And what might that be?


The strength of love. That's what this story is all about. Joel needs to learn that nonresistance in love is not weakness, while Abigail needs to understand that love can make you stand up for others when you wouldn't stand up for yourself. And you--




I don't understand that last sentence.


You're very good at sharing words of wisdom, but sometimes people just want you to listen. As in, not saying anything. Not even songs.




Words can't solve everything.


That is why there are songs.


Yet is it not a saying, that what is not word is song, and what is not song is silence?


How do you know this?




That does sound like something she would say, certainly.

Galadriel stuffs another handful of blueberries into her mouth.


Want some?


No, I have other tasks to complete.

(Micah departs)


Good. I couldn't wear that daft grin in front of him.

Thursday, July 12, 2012

The Tale of Seneh

The King rejoiced in the company of Ahava and Avidan, coming often among them to instruct them in the ways of wisdom and enjoy the beauty of their song. Oft times the Abir would come as well, yet only when the King was present did they have discourse with the twain, preferring otherwise to merely observe the new-made marvels of the world.

Now it came to pass in that one of the Abir rebelled against the King, seeking all glory for himself. The rebel’s name has ne’er been spoken since that day, and it has perished from all memory, save the King’s. And since that day, he has been known as Deathroot, and his followers are called the Rovinih, those in opposition to the Roni’im. Deathroot entered into the world, seeking to claim it as his own, yet most of all he did wish to destroy Ahava and Avidan’s happiness.

Yet the couple knew none of this, and continued to live in joy and peace. Ahava gave birth to a child, a son. Some say that he was hatched from an eggshell, or delivered by Abir. Other legends tell of a beast that ascended to become a man, or a blossom enclosing a child. But oldest songs claim it was a simple birth, yet without the pain that is the lot of women. The king held the child in his arms, and the Abir sang a song of welcome.

Deathroot saw all, gnashing his teeth. Yet he bided his time.

When the boy was just beginning to walk, Deathroot entered the garden, concealing in his garments a single rose saved from the destruction of his soul. For the Abir have not roses as men do, though their soul is shown in that form. Yet their roses have not thorns, for they bear not the sorrows of men. And at that time the thorns were not sharp, nor did they cause pain. Ahava and Avidan greeted him warmly, seeing nothing strange in an Abir’s visit.

Encouraged by this success, Deathroot returned, again and again, always disappearing when one of the Abir—or the King himself—visited. Under the name Eli, he became close in council with Avidan and Ahava, until—without noticing it—they anticipated his visits with greater joy than the King’s, always seeking his council first. So it came to pass that one day, when their son was chest-high to Avidan, Deathroot sparked his plan.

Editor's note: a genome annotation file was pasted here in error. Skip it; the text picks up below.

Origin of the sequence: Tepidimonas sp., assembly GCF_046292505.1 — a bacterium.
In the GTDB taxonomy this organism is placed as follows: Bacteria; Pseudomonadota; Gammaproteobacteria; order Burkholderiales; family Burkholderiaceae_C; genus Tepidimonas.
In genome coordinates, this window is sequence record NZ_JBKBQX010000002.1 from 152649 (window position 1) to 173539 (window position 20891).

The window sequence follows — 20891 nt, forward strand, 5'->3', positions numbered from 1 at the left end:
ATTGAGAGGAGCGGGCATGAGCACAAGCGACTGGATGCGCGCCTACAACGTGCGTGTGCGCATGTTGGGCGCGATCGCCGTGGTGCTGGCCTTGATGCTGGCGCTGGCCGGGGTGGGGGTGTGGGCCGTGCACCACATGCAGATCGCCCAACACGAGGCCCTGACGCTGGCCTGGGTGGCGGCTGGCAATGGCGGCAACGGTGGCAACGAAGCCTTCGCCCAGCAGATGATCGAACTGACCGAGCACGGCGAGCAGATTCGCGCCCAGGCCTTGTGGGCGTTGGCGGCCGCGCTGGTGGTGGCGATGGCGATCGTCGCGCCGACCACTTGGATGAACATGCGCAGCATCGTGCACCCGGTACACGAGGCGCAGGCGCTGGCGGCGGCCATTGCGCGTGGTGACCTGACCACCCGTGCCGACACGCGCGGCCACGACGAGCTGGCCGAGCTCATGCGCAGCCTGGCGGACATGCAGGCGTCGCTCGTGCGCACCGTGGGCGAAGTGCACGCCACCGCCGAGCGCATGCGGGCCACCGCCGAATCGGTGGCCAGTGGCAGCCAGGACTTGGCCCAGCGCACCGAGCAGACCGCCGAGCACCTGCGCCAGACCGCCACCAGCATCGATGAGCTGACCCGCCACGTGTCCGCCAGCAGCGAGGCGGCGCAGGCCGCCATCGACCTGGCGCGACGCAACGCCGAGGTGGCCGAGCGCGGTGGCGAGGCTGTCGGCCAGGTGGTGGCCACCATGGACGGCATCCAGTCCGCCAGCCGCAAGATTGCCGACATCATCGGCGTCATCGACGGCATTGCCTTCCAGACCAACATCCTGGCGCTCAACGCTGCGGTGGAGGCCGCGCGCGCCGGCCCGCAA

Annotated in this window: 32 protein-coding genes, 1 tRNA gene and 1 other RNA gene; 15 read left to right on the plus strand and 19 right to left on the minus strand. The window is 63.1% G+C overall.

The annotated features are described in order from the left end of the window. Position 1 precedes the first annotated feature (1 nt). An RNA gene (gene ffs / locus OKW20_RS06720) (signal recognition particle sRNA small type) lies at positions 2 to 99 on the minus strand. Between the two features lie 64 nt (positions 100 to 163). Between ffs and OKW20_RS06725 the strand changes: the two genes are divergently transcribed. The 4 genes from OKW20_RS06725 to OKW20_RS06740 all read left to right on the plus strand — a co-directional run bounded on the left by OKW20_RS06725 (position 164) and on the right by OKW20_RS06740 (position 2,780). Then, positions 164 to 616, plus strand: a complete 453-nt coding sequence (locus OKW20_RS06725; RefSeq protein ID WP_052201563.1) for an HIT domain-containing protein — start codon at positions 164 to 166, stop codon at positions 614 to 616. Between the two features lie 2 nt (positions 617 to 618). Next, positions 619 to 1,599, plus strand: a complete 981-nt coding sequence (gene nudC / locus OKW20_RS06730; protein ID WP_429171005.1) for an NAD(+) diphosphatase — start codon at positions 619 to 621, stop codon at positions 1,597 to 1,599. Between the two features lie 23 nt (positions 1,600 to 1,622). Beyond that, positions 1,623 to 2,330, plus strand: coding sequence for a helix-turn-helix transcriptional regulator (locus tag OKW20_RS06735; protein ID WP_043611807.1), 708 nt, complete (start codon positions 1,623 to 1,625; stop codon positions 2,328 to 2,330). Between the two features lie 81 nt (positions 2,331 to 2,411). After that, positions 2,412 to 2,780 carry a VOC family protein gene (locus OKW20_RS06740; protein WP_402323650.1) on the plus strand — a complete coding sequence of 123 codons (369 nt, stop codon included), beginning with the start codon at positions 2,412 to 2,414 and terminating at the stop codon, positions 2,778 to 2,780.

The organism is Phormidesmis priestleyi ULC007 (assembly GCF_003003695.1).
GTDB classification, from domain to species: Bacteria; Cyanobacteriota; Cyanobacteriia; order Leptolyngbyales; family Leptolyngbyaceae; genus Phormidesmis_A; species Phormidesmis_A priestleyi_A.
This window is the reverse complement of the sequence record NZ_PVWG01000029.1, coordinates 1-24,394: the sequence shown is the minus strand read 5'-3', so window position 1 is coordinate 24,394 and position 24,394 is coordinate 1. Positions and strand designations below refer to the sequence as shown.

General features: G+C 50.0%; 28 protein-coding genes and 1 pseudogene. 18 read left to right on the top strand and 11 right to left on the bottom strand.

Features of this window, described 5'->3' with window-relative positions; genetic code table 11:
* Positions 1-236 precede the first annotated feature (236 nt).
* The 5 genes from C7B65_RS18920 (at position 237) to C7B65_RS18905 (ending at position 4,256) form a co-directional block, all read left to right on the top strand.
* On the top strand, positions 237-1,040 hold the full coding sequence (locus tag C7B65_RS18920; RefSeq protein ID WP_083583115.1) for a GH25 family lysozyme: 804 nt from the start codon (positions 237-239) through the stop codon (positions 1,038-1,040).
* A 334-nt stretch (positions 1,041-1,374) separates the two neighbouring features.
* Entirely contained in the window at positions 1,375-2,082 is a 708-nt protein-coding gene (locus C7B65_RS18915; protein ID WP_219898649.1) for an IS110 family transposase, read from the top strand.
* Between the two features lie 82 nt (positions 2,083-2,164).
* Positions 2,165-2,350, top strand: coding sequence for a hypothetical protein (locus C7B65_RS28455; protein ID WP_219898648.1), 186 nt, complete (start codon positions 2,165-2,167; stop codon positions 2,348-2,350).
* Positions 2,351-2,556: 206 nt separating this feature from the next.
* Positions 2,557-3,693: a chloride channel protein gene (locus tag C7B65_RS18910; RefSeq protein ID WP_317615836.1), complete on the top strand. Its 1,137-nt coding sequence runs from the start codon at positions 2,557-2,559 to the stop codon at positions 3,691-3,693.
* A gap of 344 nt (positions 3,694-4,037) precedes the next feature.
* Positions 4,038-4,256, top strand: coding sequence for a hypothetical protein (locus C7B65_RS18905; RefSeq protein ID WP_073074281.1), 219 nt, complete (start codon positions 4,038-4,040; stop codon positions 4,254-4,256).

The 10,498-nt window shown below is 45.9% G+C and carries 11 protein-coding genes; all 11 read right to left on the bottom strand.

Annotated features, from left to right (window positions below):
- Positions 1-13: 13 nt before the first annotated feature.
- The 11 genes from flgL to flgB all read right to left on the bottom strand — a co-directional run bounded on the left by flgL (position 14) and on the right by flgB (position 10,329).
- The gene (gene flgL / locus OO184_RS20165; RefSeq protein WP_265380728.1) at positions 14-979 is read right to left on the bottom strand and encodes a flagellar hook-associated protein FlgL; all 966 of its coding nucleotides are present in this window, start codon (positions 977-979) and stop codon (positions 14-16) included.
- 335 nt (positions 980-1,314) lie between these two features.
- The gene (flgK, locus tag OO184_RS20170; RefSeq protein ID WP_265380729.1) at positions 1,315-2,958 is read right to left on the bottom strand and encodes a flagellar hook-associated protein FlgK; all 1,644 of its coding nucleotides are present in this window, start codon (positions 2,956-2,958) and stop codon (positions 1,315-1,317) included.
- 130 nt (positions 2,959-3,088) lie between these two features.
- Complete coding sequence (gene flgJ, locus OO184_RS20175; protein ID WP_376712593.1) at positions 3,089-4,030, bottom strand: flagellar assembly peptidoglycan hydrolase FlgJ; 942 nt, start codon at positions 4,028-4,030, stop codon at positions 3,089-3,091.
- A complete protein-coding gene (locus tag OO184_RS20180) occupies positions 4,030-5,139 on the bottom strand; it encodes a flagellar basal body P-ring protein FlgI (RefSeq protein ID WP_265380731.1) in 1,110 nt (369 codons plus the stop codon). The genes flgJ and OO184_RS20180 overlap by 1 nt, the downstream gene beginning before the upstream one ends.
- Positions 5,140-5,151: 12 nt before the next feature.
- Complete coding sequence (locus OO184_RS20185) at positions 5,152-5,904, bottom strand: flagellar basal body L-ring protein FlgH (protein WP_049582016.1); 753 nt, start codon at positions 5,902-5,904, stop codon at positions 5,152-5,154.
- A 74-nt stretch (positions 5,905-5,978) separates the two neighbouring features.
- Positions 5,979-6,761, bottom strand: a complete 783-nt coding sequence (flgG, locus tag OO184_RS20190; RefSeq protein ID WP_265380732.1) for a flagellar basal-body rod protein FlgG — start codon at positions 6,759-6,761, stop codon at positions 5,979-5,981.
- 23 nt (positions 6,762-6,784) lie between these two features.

In those days all the roses were one color—deeper than black, richer than crimson. Known as King’s Heart, they were honored as symbols of his love. Yet Deathroot pulled out his own blossom, having cast illusions to make it shine as gems in the sun. “Wherefore do these things of beauty have thorns, which have no purpose nor cause pleasure. See, mine bears them not, for they are the mark of feeble men.” And he spoke cunningly unto them of heaven’s wonders, of newborn stars and mighty mountains, glistening light and wonders beyond mortal ken. Though all he spoke was true, yet it twisted the yearning of every man—the longing for union with the King—to evil purposes.

Lured by his words, Ahava spoke first. “What must we do?”

“Cast away these thorns. Cut them off, and burn them in the fire. Only then shall you be free.”

Ahava and Avidan followed his decree, and so great was their fall that Ahava guided her son to cut away the thorns, and Avidan gave him the flaming brand to start the fire. At first they knew now what they had done, yet the thorns began sharp, digging into their palms and releasing blood that dripped onto the wood. And the smoke of that fire reached the nostrils of the King.

He knew they were free to make their own choices, yet his anger mixed with sorrow. His tears are not as ours, for though he may appear as a man, his ways are beyond imagining. His tears are spoken of as the Sorrowful Rain, the Storming Cloud, the Mournful Violin and the Crushed Petals. Yet the Abir did not understand his sorrow, nor could they see the joy of hope.

In the garden, Avidan was the first to say what they all knew. “Fools we were, and fools we are, to exchange the glory and blessing of the King for pain.” They were too terrified to seek forgiveness; yet the King did not abandon them. He put on the likeness of a man, for they could no longer see his true form. When he entered the garden, they trembled in fear, but he took the thorns from their hands and stopped the bleeding with rose petals. The boy recovered first, staring up with huge eyes while his parents clung to each other.

The King spoke first, setting his hands on the child’s head. “Seneh.” he named the boy. Thorn. Judgment was passed in the name. He knew their wrong, yet he also knew of their love. “You have attempted to destroy the mark of my favor; therefore you must leave the garden, and can no longer walk with me daily. Henceforth all roses shall bear thorns as a testimony against you.” He said many other things, yet not all were understood, and some were lost. Yet he knelt and kissed them, and with tears in his eyes, ordered the Abir to rent the garden, setting them on a distant shore.

And on that distant shore, Ahava gave birth to her second child, another boy, and named him Mechudash. He was the firstborn of a fallen world, born in unimagined, unanticipated pain, and his birth is a byword for a rewarding but painful event. But there are times where pain brings only more hurt, and no healing at all, at least none that man can see, though there are others who can rejoice at the sight.

All shall be revealed and seen aright in the King’s presence.

Scribe's Note: After the First Tale of Men last week, I discussed some things with Micah, and learned that this story is a essential element of the Feast of Fields, though it is known by a different name. Therefore I share it with you now, before we move on to the next tale.